7 January 2000

Mass OPwithdrawal is taking shape

PESTICIDE manufacturers are finalising arrangements for the mass withdrawal of organophosphate sheep dip from farm suppliers and distributors across Britain.

But chemical firms and farmers have warned that it will be difficult to abide by a government-imposed deadline and withdraw all OP dips by the end of this month.

Junior farm minister Baroness Hayman announced the product recall before Christmas after her advisors said OP containers posed a risk to farmers.

All OP-based dips will be recalled until the introduction of new containers to minimise operator exposure to OPs, she said.

Many sheep farmers blame the dips for causing chronic ill-health, including muscular malfunction, depression, mood swings and memory loss.

The Pesticide Trust, which has campaigned against the current practice of using OP to dip sheep, said it welcomed the withdrawal of the products.

But the National Office of Animal Health (NOAH), which represents chemical companies, voiced dismay that all OP dips must be returned before Jan 31.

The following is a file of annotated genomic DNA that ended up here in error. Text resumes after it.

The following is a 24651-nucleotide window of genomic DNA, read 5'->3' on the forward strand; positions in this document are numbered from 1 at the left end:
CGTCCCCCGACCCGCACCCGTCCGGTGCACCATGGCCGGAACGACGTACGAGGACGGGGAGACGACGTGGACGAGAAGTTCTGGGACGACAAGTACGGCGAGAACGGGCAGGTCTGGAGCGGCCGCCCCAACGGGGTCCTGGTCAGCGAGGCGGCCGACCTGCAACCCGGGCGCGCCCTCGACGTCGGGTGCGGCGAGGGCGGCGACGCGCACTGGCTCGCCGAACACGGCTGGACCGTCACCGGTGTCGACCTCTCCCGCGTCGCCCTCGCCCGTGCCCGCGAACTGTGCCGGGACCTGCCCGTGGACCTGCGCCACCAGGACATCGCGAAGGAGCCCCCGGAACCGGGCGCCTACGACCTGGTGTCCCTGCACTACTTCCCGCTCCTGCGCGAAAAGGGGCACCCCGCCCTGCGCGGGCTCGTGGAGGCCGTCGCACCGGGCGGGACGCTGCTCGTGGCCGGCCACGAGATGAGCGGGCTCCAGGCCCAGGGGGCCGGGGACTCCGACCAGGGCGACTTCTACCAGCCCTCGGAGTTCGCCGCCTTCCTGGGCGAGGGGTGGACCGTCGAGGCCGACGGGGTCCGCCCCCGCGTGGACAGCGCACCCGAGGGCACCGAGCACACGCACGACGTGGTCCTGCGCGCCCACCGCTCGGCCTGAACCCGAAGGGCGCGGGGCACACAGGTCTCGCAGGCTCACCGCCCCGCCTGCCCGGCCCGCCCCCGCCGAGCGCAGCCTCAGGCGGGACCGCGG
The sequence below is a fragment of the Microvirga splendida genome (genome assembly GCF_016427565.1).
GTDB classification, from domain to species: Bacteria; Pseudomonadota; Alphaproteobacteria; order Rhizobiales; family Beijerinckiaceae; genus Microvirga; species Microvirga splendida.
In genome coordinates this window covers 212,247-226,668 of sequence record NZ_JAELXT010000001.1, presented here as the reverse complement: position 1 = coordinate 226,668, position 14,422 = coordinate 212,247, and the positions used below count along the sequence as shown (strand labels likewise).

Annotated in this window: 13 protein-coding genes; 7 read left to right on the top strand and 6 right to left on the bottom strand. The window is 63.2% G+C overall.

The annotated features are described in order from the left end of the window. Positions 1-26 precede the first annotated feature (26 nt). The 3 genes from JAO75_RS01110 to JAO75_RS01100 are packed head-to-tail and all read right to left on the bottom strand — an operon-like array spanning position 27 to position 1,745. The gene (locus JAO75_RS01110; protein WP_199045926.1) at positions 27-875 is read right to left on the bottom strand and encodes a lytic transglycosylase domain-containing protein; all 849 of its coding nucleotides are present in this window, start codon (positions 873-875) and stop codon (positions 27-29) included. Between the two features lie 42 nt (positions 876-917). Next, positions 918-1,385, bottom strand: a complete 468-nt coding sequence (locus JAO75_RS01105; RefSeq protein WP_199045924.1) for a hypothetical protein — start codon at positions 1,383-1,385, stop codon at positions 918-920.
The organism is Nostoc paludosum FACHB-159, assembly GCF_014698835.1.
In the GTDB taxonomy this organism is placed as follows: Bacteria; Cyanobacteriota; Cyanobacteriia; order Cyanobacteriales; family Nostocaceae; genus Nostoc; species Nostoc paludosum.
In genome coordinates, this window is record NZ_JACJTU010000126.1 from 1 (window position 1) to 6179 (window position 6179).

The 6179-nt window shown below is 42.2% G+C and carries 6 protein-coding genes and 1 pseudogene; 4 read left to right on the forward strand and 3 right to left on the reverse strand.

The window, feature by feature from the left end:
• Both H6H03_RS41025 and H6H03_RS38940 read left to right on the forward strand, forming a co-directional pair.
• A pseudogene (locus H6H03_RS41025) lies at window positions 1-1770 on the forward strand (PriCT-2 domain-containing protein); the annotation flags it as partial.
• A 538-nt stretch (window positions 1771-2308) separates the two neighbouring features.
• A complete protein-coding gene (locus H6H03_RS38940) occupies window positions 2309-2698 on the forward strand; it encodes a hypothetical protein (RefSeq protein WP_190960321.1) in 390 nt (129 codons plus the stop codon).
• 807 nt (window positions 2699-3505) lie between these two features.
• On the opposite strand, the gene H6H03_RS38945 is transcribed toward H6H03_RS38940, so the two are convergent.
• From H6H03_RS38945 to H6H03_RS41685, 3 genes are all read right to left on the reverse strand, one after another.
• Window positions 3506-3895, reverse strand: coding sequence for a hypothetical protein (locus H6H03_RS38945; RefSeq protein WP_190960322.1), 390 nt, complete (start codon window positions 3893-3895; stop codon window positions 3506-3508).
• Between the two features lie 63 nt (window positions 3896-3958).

Roger Cook, NOAH director, said it was seemingly impossible for farmers to return all stocks to distributors who would then hand them back to manufacturers.

"The withdrawal will cause a logistical nightmare," he said.

Mr Cook said the withdrawal of OP dips will "effectively introduce a ban" by removing all stock from the market before better containers can be developed.

Some farmers, however, have warned that some diseases in sheep could spiral out of control if OP dips are permanently withdrawn from the market.

They believe that OP dips are the most effective weapon against sheep scab.

Ben Gill, president of the National Farmers Union, said sheep farmers would now have to choose from a more limited range of products.

"We are particularly concerned that these requirements should not compromise animal welfare especially for those treating animals in the short term," he said.

However, Mr Gill agreed that OP dips should be withdrawn until better containers are found to reduce the health risk to farmers from OP spillages.

But he said it was deplorable that the industry was given only until the end of January to implement the governments ruling.

"We are concerned that this is too short a period to ensure full implementation," he said.

The NFU has urged pesticide manufacturers to improve the design of their containers as soon as possible to comply with the governments demands.